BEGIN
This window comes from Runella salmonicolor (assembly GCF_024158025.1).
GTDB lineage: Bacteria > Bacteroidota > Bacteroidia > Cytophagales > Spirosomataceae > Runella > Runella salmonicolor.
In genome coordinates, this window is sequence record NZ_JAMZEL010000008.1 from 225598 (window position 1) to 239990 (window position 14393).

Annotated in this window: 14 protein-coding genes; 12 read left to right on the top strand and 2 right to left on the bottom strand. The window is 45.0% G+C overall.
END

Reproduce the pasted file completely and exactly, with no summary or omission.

This window comes from Runella salmonicolor (assembly GCF_024158025.1).
GTDB lineage: Bacteria > Bacteroidota > Bacteroidia > Cytophagales > Spirosomataceae > Runella > Runella salmonicolor.
In genome coordinates, this window is sequence record NZ_JAMZEL010000008.1 from 225598 (window position 1) to 239990 (window position 14393).

Annotated in this window: 14 protein-coding genes; 12 read left to right on the top strand and 2 right to left on the bottom strand. The window is 45.0% G+C overall.